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>> Is your antenna linear or more square shaped?
the antenna is linear array of patches. Right now I am just testing single patch, study what to expect.

>> Narrowing one polarization and not the other seems strange.
Not only that, it seems no matter how i orient the scatterer - parallel or perpendicular to E-Field I always increase width of B-plane of the pattern. This is contr-intuitive but i keep repeating the same result. I switched to apertures - the same. I made square aperture roughly 3/4 wavelength, placed roughly wavelength away from square patch - B-plane becomes wide and E-plane - narrow. If I excite perpendicular side of the patch - switch E and B, pattern rotates 90 degrees.
 

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Hmmm. Describe the scatterer. Have you had a chance to try any of the shapes yet?

Starting with a simple model to figure out how things work is a good way to start.

Are you simulating or making brassboard measurements. The thought is "Do I believe the simulation yet?"
 

AndreyG

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I used strips of different widths, always in pairs located vertically and symmetrically with respect to the patch.
I tried long strips and resonant sections
After your advice I switched to cylindrical scatterers.
Then I switched to apertures - vertical slots in front of the patch, square openings in front of the patch.
The width of the openings and distance between scatterers I varied from width of the patch (~ 1/2 wavelength) to 2 wavelengths.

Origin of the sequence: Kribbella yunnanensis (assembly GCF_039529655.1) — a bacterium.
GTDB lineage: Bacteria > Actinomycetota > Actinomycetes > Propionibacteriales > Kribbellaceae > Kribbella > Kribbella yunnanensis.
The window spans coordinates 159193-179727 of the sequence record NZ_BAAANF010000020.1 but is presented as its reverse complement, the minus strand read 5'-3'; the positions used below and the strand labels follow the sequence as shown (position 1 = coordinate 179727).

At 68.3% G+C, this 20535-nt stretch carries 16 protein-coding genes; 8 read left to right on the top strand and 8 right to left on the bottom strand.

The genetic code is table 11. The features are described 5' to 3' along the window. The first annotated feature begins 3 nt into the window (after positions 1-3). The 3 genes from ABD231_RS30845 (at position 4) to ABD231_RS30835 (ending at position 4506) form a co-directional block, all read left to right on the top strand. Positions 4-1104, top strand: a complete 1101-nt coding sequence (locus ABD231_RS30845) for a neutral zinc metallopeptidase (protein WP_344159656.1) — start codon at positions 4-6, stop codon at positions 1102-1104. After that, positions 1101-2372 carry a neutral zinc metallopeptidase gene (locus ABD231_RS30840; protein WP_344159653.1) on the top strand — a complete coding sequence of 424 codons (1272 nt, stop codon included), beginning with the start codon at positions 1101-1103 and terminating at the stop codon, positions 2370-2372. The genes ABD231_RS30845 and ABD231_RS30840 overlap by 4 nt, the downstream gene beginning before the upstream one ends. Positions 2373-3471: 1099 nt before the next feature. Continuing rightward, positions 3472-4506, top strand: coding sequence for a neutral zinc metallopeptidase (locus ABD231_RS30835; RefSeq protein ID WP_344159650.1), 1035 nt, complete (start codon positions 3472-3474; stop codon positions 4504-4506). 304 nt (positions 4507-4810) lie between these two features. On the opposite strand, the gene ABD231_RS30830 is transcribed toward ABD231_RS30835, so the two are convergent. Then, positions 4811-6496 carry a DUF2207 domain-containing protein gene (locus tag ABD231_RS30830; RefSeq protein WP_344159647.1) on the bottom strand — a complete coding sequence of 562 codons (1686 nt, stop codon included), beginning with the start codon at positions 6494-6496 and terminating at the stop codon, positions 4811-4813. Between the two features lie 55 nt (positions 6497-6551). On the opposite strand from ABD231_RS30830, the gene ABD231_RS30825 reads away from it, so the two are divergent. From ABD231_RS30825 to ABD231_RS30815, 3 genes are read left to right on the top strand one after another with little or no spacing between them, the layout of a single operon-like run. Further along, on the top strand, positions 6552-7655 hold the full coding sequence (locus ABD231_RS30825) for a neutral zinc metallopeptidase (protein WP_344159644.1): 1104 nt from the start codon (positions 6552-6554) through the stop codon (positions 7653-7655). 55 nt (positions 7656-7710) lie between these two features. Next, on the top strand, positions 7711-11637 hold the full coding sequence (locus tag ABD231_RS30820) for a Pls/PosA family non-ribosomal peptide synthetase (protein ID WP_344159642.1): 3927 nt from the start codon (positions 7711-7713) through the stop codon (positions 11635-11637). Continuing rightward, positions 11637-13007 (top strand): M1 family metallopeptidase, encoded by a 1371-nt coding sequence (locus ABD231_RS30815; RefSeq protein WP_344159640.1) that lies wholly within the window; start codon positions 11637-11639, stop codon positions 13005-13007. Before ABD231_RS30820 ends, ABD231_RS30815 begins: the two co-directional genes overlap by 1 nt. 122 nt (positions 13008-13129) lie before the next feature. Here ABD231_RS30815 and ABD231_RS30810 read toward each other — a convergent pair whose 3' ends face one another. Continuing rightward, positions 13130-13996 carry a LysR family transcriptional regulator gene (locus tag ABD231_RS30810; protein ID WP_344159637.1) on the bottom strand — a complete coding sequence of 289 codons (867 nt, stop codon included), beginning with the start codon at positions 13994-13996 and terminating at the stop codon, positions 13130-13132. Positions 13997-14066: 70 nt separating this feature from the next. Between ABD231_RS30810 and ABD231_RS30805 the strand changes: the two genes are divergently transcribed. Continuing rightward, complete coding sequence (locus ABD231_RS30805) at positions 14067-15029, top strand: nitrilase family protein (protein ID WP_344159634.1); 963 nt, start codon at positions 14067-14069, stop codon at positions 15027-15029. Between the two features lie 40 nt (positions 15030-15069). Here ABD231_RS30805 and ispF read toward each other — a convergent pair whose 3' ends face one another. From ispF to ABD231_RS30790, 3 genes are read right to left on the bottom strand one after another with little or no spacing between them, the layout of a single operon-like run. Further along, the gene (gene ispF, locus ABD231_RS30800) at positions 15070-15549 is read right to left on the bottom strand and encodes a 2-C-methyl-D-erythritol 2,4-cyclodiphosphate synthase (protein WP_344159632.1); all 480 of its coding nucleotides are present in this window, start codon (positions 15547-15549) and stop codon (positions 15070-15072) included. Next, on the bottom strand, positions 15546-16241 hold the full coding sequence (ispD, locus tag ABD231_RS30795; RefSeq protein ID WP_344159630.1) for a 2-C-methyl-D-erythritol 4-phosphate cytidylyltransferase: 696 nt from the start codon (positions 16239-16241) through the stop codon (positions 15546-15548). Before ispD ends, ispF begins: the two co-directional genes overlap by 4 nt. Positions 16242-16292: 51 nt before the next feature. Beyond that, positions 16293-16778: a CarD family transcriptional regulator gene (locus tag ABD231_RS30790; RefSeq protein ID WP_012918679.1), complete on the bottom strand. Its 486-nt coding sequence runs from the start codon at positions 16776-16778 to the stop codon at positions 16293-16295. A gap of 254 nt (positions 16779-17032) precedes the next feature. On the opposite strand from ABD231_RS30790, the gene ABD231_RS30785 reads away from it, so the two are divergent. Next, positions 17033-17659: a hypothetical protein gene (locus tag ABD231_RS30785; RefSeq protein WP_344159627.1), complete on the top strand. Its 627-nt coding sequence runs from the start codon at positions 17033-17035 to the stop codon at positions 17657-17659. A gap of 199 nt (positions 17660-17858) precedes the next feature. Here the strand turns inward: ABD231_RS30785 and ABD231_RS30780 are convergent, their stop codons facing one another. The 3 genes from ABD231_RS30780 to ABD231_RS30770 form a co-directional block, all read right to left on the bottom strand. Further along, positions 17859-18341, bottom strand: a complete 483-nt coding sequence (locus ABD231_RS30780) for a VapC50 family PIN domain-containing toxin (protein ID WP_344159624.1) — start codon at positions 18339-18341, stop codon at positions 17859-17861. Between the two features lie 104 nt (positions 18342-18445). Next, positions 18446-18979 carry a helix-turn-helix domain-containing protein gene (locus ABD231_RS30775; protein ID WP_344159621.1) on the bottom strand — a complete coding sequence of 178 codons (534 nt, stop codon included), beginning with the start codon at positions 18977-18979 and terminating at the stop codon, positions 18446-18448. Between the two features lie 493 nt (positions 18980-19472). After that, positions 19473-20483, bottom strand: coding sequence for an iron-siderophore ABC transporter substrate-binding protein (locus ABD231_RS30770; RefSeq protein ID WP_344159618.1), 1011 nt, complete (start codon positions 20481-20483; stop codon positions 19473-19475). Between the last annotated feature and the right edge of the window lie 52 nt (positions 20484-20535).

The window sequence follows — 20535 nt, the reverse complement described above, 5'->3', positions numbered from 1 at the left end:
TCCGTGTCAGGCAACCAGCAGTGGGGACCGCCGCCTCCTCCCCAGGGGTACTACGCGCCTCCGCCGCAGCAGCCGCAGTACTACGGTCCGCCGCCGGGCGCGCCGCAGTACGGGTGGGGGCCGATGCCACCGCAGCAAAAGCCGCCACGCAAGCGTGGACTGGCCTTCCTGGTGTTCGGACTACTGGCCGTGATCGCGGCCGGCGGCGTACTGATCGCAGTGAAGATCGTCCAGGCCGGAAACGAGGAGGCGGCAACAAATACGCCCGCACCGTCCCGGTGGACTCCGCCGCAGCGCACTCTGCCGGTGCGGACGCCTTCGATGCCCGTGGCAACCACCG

Position of the openings I varied from immediate proximity to the patch to 3/4 wavelength away
Also tried circular openings.
I always see the same trend: B-plane of the Pattern (perpendicular to E-field) is affected significantly, E-plane - not
Typical - axi-simmetrical setup: patch is square, aperture is square, Aperture size ~3/4wavelength
I excite with two orthogonal feeds. The resulting pattern is wide in B-plane and narrow in E-plane. I get two pattern orthogonal to each other.

>> Are you simulating or making brassboard measurements. The thought is "Do I believe the simulation yet?"
I simulate - got no measurement equipment at present.

I tend to trust the simulator - did several projects with it including patches, array of patches and Yagi-patch. In all cases experimental results matched simulation well.
 

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OK. Here is what I understand about what you are trying to accomplish: